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In 1997, the teenage Joe returned to Jurassic Park for its disappointing but nonetheless extremely lucrative sequel, The Lost World.
Then, after four years spent climbing Hollywood's greasy pole, Joe Mazzello disappeared.
Quoting Spielberg, he hopes it will combine history lesson with drama, taking viewers "under the helmet" of soldiers, laying bare the journey that turned ordinary young men into hardened warriors prepared to indiscriminately kill, and perhaps be killed, by an enemy they barely knew in one of the most brutal conflicts of modern times.
Critics, in the US at least, are mostly giving The Pacific the thumbs up.
The heat was sweltering, we were getting three hours' sleep at night, eating nothing but food rations, sleeping outside. The 10-month shoot was the very antithesis, Mazzello says, of a "turn up, learn your lines and leave job". It was a very intense experience, so you had to really believe in what you were making." All of which definitely seemed to float Mazzello's boat.
There were no beds, there was no running water, and people were getting injured. The cast lived in mucky uniforms, ate on the hoof, put up with a level of fatigue and comfort that mimicked that endured by soldiers in a real-life battle zone (albeit without the threat of actually being shot). "On the first day, they pulled us to one side and said, 'Here are the 10 things that can kill you on the set. I don't mean that we didn't have chairs with our names on the back of them. An earnest and enthusiastic man, who dresses like he's off to a college lecture (brown corduroy slacks, shirt, sensible shoes), he clearly takes great pride in The Pacific.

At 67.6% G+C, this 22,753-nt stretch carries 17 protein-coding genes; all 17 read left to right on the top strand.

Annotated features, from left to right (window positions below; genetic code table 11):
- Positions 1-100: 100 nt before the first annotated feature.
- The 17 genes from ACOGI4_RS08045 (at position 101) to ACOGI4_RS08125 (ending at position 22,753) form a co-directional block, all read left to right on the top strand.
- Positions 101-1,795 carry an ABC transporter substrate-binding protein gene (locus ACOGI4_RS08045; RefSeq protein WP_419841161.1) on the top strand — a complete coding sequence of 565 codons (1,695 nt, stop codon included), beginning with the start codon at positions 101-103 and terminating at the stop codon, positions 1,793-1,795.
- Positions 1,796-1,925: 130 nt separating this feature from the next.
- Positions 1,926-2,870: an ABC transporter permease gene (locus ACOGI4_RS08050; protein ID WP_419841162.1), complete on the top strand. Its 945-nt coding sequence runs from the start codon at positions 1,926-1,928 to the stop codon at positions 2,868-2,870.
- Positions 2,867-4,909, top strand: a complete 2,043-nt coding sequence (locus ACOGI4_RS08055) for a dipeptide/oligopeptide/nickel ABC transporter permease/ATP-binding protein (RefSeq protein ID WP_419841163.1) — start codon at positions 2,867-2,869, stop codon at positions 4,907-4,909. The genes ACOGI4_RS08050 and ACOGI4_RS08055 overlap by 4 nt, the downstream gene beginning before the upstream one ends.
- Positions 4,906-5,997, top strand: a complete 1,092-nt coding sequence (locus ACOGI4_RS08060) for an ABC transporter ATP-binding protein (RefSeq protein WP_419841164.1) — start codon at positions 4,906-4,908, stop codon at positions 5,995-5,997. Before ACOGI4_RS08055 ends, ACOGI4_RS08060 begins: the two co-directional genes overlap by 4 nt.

Later this year, Mazzello is due to hit cinemas in an unauthorised biopic of the Facebook founders called The Social Network, which has an A-list director, a fashionable young cast, and an intriguing plot premise which has been making headlines for some time.
' Then they'll just stop talking, because they've forgotten what film they saw me in."The film was almost certainly Jurassic Park, in which Joe played mad dinosaur-scientist Richard Attenborough's grandson."Boot camp lasted 10 days, and in that time I lost 12 pounds," Mazzello recalls."It's a lot of weight, and since I'm already pretty skinny, I was skin and bone by the end. So they gave us the absolute true experience, and it was very valuable." The process continued on set, which was essentially a series of replica battlegrounds, constructed in a sub- tropical part of northern Queensland. We shot five days a week, and didn't eat a proper lunch.They also dispatched him to Alabama to meet and speak with Sledge's widow and children.Then, just before filming started, early in 2008, the entire cast was enrolled in a tropical island "boot camp" organised by Dale Dye, a Vietnam veteran who specialises in giving condensed versions of contemporary military training to mollycoddled Hollywood actors.